ease in his affairs. He answered in a tone of good-humoured admission—
"Ah, there's enormous patience wanted with the way of the world. But it is the easier for a man to wait patiently when he has friends who love him, and ask for nothing better than to help him through, so far as it lies in their power."
"Oh yes," said Lydgate, in a careless tone, changing his attitude and looking at his watch. "People make much more of their difficulties than they need to do."
He knew as distinctly as possible that this was an offer of help to himself from Mr Farebrother, and he could not bear it. So strangely determined are we mortals, that, after having been long gratified with the sense that he had privately done the Vicar a service, the suggestion that the Vicar discerned his need of a service in return made him shrink into unconquerable reticence. Besides, behind all making of such offers what else must come?—that he should "mention his case," imply that he wanted specific things. At that moment, suicide seemed easier.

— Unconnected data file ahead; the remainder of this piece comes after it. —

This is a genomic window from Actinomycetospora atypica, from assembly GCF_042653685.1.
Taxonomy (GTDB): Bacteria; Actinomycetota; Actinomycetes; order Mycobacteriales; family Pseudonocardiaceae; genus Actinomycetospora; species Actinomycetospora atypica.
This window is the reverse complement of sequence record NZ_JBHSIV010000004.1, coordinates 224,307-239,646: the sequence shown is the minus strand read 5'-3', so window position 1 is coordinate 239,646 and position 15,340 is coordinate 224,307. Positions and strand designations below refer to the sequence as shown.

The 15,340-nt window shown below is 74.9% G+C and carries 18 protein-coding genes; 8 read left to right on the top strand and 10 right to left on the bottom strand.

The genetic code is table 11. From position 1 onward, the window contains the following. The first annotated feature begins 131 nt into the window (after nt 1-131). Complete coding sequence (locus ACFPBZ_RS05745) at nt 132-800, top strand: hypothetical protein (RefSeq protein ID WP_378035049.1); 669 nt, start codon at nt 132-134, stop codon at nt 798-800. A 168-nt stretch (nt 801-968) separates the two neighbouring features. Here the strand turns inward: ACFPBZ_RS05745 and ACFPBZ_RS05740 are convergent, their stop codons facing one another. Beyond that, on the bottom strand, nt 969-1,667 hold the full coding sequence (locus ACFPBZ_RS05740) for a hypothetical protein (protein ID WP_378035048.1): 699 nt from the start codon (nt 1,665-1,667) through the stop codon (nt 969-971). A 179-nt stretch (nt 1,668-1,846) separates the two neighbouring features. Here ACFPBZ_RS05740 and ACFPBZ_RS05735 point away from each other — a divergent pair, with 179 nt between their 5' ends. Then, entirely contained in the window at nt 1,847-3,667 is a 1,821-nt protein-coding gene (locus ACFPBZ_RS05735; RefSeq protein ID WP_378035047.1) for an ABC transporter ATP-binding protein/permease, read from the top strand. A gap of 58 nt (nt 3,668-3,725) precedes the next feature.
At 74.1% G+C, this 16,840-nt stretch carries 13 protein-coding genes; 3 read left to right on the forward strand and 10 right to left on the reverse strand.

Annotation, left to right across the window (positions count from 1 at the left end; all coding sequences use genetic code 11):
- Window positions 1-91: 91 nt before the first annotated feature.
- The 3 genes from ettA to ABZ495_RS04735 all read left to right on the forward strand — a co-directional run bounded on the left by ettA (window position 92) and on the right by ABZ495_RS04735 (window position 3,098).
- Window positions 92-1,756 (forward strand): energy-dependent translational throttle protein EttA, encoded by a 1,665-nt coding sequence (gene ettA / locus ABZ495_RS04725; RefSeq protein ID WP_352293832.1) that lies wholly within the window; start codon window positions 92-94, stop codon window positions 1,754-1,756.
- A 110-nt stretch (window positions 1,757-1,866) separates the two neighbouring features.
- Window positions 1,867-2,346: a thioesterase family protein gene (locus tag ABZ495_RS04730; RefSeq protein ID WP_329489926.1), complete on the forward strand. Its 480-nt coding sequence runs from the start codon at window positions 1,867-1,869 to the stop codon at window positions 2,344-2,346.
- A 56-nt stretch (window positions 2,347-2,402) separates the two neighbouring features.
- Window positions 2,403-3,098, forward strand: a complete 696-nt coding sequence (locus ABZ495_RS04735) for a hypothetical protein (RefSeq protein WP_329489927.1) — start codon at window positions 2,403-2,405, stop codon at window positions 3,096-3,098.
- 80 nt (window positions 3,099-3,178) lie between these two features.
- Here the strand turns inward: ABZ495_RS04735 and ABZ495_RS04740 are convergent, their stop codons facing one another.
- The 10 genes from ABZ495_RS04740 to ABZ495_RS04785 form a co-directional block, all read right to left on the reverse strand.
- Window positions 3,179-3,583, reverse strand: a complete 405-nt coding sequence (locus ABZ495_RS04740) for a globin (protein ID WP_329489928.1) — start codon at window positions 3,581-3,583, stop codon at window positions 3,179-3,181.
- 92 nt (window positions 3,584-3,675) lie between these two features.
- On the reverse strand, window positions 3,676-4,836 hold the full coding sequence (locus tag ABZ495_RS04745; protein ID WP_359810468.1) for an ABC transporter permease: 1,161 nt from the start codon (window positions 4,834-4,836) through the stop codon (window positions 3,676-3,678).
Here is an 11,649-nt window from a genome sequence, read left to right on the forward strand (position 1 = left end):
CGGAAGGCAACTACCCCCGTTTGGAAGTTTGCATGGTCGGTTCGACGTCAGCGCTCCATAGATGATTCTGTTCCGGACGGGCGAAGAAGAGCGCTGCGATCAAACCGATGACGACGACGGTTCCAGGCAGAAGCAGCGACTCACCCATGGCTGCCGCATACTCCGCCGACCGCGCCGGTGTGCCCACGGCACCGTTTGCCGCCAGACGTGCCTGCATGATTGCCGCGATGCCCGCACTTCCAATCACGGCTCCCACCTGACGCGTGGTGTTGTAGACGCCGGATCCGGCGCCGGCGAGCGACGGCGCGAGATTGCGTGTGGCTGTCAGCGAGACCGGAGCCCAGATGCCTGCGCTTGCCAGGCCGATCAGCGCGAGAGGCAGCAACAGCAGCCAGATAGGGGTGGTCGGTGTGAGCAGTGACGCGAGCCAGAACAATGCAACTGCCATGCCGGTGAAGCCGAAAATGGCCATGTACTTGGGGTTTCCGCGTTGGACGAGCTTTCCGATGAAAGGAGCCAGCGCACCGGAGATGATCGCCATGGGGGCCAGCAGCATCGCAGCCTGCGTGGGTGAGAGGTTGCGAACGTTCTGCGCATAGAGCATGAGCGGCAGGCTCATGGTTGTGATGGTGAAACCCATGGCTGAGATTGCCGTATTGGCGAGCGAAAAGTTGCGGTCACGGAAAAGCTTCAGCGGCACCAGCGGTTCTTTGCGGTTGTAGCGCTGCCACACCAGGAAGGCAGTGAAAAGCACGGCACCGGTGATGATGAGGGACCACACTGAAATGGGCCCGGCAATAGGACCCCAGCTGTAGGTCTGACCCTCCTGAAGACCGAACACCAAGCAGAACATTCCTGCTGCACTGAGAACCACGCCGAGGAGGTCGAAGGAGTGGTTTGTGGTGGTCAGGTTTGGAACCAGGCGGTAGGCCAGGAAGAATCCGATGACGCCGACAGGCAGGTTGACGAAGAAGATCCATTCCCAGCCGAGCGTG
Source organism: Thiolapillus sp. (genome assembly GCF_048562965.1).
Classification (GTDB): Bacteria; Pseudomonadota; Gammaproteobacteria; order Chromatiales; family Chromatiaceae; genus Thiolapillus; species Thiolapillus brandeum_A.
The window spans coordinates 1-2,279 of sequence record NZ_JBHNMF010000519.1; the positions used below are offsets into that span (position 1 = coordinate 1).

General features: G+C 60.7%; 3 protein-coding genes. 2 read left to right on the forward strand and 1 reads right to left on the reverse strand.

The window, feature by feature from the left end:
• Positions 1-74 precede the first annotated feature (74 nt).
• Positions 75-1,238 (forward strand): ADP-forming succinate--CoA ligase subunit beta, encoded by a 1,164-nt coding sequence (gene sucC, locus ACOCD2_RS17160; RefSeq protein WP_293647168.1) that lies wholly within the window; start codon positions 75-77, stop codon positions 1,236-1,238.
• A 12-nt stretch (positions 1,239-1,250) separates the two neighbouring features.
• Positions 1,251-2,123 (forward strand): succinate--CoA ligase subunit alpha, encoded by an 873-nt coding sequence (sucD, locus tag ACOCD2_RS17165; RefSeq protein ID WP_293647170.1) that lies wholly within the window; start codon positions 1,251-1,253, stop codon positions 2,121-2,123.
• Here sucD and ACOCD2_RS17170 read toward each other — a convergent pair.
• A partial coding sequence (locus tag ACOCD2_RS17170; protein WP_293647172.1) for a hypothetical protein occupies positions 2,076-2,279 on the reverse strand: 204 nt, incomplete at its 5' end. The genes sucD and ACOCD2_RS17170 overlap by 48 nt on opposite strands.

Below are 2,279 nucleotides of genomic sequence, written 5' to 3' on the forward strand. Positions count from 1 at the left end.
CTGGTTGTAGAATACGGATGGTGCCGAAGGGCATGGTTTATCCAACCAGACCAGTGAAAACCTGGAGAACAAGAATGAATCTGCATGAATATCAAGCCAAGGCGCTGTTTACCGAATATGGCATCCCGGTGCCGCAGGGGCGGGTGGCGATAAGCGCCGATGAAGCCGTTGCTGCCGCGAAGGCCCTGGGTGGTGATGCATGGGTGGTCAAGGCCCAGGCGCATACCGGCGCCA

Mr Farebrother was too keen a man not to know the meaning of that reply, and there was a certain massiveness in Lydgate's manner and tone, corresponding with his physique, which if he